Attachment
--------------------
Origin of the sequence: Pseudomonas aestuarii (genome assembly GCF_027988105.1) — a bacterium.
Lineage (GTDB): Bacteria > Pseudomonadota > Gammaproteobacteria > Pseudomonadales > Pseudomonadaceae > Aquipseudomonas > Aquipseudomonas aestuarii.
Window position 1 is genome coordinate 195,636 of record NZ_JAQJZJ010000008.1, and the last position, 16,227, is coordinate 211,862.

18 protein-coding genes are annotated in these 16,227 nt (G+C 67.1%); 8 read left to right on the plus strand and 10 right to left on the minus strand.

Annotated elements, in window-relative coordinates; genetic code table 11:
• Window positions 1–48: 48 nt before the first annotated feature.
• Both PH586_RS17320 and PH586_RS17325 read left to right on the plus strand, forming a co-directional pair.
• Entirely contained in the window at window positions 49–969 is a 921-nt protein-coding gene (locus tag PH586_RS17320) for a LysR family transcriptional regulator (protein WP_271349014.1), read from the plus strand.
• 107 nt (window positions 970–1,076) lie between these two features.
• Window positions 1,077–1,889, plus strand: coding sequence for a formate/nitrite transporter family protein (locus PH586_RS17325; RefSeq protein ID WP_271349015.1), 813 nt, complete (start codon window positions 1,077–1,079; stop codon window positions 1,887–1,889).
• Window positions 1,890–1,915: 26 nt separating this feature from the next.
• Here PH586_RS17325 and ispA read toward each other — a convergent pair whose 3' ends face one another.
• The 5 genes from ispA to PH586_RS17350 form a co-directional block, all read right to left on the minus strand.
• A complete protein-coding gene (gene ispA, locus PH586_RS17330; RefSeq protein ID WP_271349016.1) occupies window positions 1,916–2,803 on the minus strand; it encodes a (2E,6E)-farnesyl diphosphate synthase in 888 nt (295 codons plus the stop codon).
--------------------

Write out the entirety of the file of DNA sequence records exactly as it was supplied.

Origin of the sequence: Pseudomonas aestuarii (genome assembly GCF_027988105.1) — a bacterium.
Lineage (GTDB): Bacteria > Pseudomonadota > Gammaproteobacteria > Pseudomonadales > Pseudomonadaceae > Aquipseudomonas > Aquipseudomonas aestuarii.
Window position 1 is genome coordinate 195,636 of record NZ_JAQJZJ010000008.1, and the last position, 16,227, is coordinate 211,862.

18 protein-coding genes are annotated in these 16,227 nt (G+C 67.1%); 8 read left to right on the plus strand and 10 right to left on the minus strand.

Annotated elements, in window-relative coordinates; genetic code table 11:
• Window positions 1–48: 48 nt before the first annotated feature.
• Both PH586_RS17320 and PH586_RS17325 read left to right on the plus strand, forming a co-directional pair.
• Entirely contained in the window at window positions 49–969 is a 921-nt protein-coding gene (locus tag PH586_RS17320) for a LysR family transcriptional regulator (protein WP_271349014.1), read from the plus strand.
• 107 nt (window positions 970–1,076) lie between these two features.
• Window positions 1,077–1,889, plus strand: coding sequence for a formate/nitrite transporter family protein (locus PH586_RS17325; RefSeq protein ID WP_271349015.1), 813 nt, complete (start codon window positions 1,077–1,079; stop codon window positions 1,887–1,889).
• Window positions 1,890–1,915: 26 nt separating this feature from the next.
• Here PH586_RS17325 and ispA read toward each other — a convergent pair whose 3' ends face one another.
• The 5 genes from ispA to PH586_RS17350 form a co-directional block, all read right to left on the minus strand.
• A complete protein-coding gene (gene ispA, locus PH586_RS17330; RefSeq protein ID WP_271349016.1) occupies window positions 1,916–2,803 on the minus strand; it encodes a (2E,6E)-farnesyl diphosphate synthase in 888 nt (295 codons plus the stop codon).